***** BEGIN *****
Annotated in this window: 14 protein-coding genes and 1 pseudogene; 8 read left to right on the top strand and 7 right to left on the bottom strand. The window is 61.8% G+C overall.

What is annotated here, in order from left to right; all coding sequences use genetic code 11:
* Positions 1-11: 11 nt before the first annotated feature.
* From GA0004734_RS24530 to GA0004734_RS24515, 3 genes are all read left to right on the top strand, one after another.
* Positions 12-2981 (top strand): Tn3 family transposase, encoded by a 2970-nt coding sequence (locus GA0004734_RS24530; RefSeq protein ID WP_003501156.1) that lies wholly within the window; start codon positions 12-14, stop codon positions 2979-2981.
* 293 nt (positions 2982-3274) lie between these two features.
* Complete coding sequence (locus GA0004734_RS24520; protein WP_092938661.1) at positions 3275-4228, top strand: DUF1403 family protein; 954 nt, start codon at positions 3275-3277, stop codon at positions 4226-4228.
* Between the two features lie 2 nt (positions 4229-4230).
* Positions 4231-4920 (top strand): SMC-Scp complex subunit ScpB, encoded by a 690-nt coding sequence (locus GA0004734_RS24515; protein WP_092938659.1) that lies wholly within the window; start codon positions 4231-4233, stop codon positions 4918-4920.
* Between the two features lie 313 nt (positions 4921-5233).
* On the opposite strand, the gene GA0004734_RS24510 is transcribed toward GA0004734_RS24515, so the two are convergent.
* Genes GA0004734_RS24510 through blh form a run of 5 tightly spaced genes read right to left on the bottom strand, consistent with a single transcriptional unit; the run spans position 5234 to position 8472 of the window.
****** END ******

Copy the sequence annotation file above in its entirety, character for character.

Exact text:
Annotated in this window: 14 protein-coding genes and 1 pseudogene; 8 read left to right on the top strand and 7 right to left on the bottom strand. The window is 61.8% G+C overall.

What is annotated here, in order from left to right; all coding sequences use genetic code 11:
* Positions 1-11: 11 nt before the first annotated feature.
* From GA0004734_RS24530 to GA0004734_RS24515, 3 genes are all read left to right on the top strand, one after another.
* Positions 12-2981 (top strand): Tn3 family transposase, encoded by a 2970-nt coding sequence (locus GA0004734_RS24530; RefSeq protein ID WP_003501156.1) that lies wholly within the window; start codon positions 12-14, stop codon positions 2979-2981.
* 293 nt (positions 2982-3274) lie between these two features.
* Complete coding sequence (locus GA0004734_RS24520; protein WP_092938661.1) at positions 3275-4228, top strand: DUF1403 family protein; 954 nt, start codon at positions 3275-3277, stop codon at positions 4226-4228.
* Between the two features lie 2 nt (positions 4229-4230).
* Positions 4231-4920 (top strand): SMC-Scp complex subunit ScpB, encoded by a 690-nt coding sequence (locus GA0004734_RS24515; protein WP_092938659.1) that lies wholly within the window; start codon positions 4231-4233, stop codon positions 4918-4920.
* Between the two features lie 313 nt (positions 4921-5233).
* On the opposite strand, the gene GA0004734_RS24510 is transcribed toward GA0004734_RS24515, so the two are convergent.
* Genes GA0004734_RS24510 through blh form a run of 5 tightly spaced genes read right to left on the bottom strand, consistent with a single transcriptional unit; the run spans position 5234 to position 8472 of the window.